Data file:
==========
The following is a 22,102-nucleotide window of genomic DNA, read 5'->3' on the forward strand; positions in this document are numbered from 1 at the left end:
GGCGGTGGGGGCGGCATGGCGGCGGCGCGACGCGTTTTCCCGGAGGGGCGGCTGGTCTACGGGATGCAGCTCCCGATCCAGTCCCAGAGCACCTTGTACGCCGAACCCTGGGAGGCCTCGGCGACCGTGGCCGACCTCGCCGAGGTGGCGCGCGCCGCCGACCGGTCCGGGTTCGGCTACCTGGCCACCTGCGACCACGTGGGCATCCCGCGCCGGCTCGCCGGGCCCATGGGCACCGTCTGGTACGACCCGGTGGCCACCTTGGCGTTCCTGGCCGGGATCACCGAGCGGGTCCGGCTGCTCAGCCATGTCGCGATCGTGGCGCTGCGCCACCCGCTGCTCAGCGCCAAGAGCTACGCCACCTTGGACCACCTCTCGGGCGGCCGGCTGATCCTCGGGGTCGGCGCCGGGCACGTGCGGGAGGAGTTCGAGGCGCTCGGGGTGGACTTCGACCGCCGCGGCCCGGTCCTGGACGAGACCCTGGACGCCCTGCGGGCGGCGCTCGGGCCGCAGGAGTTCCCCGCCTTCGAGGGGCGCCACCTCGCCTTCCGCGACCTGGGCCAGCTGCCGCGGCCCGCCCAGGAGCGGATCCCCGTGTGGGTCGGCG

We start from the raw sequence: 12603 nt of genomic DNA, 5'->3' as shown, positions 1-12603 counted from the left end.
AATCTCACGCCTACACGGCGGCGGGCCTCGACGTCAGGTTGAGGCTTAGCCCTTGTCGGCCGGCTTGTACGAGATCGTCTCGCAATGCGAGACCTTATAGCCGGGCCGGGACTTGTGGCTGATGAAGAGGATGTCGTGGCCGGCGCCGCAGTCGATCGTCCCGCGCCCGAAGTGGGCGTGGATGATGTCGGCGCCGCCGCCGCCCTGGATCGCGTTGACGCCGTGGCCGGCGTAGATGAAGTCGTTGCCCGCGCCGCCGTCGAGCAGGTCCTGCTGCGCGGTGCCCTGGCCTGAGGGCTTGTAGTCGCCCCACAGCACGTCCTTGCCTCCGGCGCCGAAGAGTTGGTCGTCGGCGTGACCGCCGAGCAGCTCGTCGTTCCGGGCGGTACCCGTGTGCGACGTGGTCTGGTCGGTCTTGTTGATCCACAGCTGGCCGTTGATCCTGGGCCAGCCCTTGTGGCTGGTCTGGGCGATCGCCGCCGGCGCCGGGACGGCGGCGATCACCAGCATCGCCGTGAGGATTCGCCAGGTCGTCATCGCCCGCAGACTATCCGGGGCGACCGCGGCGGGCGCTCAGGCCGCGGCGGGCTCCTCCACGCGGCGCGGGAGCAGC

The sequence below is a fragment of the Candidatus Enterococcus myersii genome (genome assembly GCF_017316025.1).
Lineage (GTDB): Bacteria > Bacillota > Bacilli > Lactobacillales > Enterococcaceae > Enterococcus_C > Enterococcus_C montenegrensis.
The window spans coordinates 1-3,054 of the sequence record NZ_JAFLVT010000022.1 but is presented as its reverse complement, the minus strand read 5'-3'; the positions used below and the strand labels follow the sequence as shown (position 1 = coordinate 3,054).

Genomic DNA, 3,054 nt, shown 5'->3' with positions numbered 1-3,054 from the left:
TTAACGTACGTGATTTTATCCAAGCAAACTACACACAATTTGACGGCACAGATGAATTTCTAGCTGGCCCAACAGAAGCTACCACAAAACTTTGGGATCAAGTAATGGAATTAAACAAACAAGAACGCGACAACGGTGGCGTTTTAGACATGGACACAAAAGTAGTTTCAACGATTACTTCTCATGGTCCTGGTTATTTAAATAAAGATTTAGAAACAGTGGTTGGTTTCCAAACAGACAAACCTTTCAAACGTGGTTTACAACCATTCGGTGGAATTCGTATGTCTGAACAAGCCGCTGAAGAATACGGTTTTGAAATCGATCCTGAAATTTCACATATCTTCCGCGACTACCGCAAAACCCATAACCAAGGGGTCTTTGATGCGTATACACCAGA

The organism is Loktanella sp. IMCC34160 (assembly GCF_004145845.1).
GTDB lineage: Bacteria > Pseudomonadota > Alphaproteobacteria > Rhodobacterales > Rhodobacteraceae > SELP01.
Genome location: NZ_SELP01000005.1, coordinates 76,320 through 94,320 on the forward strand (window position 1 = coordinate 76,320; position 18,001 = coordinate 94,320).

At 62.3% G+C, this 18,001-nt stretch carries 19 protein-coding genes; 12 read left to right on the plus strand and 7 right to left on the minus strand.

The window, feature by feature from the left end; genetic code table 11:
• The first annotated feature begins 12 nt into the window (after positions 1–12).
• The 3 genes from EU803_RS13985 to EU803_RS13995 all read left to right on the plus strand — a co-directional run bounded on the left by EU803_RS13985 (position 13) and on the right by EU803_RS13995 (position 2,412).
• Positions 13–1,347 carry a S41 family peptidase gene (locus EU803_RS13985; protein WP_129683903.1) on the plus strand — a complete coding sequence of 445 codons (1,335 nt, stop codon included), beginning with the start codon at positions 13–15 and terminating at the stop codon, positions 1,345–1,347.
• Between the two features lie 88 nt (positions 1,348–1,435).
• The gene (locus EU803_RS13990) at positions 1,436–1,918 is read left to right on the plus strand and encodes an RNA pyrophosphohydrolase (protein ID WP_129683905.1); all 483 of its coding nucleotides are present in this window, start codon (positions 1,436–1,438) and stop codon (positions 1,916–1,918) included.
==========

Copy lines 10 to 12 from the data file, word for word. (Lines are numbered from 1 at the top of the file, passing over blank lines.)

The organism is Loktanella sp. IMCC34160 (assembly GCF_004145845.1).
GTDB lineage: Bacteria > Pseudomonadota > Alphaproteobacteria > Rhodobacterales > Rhodobacteraceae > SELP01.
Genome location: NZ_SELP01000005.1, coordinates 76,320 through 94,320 on the forward strand (window position 1 = coordinate 76,320; position 18,001 = coordinate 94,320).